Most of Australia has heard about the death of Allison Baden-Clay. She went missing on 20 April in Brookfield, on Brisbane’s outer west. I was overseas so missed the initial hype, but her body was found about two weeks later at Kholo Creek in Brisbane on April 30, and even in my state of severe jet lag, my brain was working enough to immediately sit up and pay attention. Why? Because with just a few news reports and articles, I knew that we were in the beginning of a trial by media. Lo and behold, Gerard Baden-Clay, her husband, has now been charged with her murder, and interfering with a corpse.
Various social media and other website commenters have not disappointed me in their attitudes. Comments like: “I knew it was him“, “It’s always the husband!”, “He had an affair and just killed her so that he didn’t have to go through the financial mess of a divorce” have been popping up all the place. It is absolutely outrageous.
Australia operates a common law legal system. A fundamental aspect is Ei incumbit probatio qui dicit, non qui negat - the presumption of innocence. The presumption of innocence is a FUNDAMENTAL aspect of our legal system. In other words, people who are charged with crimes, are innocent, until proven guilty. It is up to the DPP to prove beyond a reasonable doubt (and that legal hurdle is onerous) that Gerard Baden-Clay is guilty of murder.
What people commenting on this case seem to forget is that simply because the police have enough evidence to charge someone, does NOT mean that the DPP have proved beyond a reasonable doubt, that he is guilty. People would do well to remember this before spouting their mouths off with comments like: “It’s always the husband, I KNEW it was him“.
Let’s look at some of the facts that have been reported in the media:
- Gerard Baden-Clay did not report his wife missing until around 7-7:30am after she left the house at 10:00pm the night before;
- Gerard Baden-Clay was having an affair and it was known in wider social circles;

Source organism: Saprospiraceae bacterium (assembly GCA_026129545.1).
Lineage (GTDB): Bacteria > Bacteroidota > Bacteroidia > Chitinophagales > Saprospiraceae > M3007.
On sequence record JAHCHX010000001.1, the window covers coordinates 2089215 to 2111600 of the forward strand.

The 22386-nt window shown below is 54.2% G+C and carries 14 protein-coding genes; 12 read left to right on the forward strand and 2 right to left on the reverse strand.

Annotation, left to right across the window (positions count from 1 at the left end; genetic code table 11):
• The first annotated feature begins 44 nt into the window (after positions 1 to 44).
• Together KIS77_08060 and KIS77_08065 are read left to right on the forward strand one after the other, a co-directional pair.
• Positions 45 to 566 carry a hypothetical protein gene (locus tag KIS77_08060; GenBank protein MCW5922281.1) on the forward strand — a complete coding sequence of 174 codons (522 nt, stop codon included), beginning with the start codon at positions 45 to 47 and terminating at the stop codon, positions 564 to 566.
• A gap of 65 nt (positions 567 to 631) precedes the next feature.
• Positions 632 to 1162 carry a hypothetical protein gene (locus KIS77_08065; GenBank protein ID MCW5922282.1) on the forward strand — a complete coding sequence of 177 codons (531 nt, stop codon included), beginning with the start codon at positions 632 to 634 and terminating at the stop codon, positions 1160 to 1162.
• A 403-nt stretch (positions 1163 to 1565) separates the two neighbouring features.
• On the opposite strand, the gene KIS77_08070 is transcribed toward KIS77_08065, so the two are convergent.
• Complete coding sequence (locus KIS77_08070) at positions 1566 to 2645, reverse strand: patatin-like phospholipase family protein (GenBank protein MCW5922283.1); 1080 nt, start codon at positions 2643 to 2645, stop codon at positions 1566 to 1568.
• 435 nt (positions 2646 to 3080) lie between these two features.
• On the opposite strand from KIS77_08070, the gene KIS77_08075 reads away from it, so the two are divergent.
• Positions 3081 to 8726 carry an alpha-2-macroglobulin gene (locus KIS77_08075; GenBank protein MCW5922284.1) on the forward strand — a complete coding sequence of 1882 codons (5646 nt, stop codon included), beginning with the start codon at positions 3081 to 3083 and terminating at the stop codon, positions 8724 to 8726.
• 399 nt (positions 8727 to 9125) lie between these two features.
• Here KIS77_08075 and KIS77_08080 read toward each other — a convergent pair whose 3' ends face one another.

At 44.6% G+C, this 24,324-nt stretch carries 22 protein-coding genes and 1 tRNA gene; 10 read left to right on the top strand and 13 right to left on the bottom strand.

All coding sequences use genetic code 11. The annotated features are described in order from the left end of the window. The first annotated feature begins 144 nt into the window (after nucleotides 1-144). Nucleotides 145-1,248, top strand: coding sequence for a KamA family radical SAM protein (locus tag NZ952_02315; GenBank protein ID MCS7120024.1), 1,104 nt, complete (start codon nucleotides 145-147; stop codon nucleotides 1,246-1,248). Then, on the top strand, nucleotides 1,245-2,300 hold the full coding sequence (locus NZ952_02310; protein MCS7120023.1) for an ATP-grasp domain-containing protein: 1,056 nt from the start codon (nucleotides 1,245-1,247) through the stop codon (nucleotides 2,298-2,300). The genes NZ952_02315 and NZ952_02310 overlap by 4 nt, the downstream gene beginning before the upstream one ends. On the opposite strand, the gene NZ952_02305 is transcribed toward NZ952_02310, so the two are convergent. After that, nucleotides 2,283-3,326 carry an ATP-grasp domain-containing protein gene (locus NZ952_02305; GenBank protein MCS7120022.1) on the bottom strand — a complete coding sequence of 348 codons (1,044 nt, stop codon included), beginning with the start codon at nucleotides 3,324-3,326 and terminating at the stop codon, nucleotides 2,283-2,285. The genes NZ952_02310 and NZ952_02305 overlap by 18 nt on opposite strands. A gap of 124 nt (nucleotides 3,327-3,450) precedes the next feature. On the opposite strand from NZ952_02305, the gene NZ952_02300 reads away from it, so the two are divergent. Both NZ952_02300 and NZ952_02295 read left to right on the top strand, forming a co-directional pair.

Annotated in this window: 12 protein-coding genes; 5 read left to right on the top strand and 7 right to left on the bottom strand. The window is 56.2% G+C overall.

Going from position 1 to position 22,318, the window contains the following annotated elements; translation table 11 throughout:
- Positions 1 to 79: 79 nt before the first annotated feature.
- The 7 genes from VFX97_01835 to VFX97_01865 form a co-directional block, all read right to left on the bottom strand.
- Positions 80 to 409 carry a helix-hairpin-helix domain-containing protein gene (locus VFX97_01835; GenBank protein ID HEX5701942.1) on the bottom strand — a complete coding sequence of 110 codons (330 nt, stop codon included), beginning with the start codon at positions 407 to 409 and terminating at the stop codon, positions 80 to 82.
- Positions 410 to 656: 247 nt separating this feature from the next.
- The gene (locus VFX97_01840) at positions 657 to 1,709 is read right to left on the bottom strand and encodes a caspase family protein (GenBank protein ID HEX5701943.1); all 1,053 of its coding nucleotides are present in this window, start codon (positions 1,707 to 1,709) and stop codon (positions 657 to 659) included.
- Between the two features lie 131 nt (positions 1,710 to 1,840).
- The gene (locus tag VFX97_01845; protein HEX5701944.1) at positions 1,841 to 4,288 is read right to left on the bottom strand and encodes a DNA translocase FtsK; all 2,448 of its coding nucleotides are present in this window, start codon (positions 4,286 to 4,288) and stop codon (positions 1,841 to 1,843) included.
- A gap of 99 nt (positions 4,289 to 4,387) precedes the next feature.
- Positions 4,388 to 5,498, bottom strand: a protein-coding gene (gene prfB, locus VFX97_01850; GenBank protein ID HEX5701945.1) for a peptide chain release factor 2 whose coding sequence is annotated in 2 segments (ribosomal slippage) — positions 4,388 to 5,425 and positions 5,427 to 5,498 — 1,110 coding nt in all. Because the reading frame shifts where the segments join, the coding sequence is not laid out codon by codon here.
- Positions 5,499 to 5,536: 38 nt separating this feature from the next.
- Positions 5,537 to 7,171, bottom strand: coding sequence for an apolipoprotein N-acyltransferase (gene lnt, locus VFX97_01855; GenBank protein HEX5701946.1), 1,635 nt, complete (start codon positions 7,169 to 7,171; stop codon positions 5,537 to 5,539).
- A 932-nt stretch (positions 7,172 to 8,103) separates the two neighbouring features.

- Gerard Baden-Clay had financial trouble in his real estate business; and
- Gerard Baden-Clay refused to speak to the media apart from one or two brief statements.
Having an affair and business troubles is not indicative of being a murderer. Businesses fail. Financial stress happens. Affairs happen. All. The. Freaking. Time.
That does not mean that anyone, media or otherwise has a right to assume those facts are so deeply suspicious it must mean that Gerard Baden-Clay killed his wife. However, by consistently planting these facts in the minds of the newsreaders, the media encourages attitudes such as “Why would he not have reported her missing if she went out at 10 at night?” Oh, I don’t know, maybe he is a heavy snorer and as a result they had separate bedrooms therefore he wouldn’t have heard her leave or come back? “He was having an affair, he offed her so he didn’t have to bother with a divorce” Makes sense, of course, because life in prison is SO MUCH CHEAPER AND EASIER than going through a divorce…
People reading and commenting on this case remember this: Gerard Baden-Clay is innocent until proven guilty. He is innocent until the DPP proves otherwise and he is found guilty beyond a reasonable doubt by a jury.
People made presumptions about Lindy Chamberlain too. Look how well that turned out.
So what do you think? Have you been following the case? Do you think that social media and the media generally are fuelling these attitudes?
Whippersnapper has written 37 posts.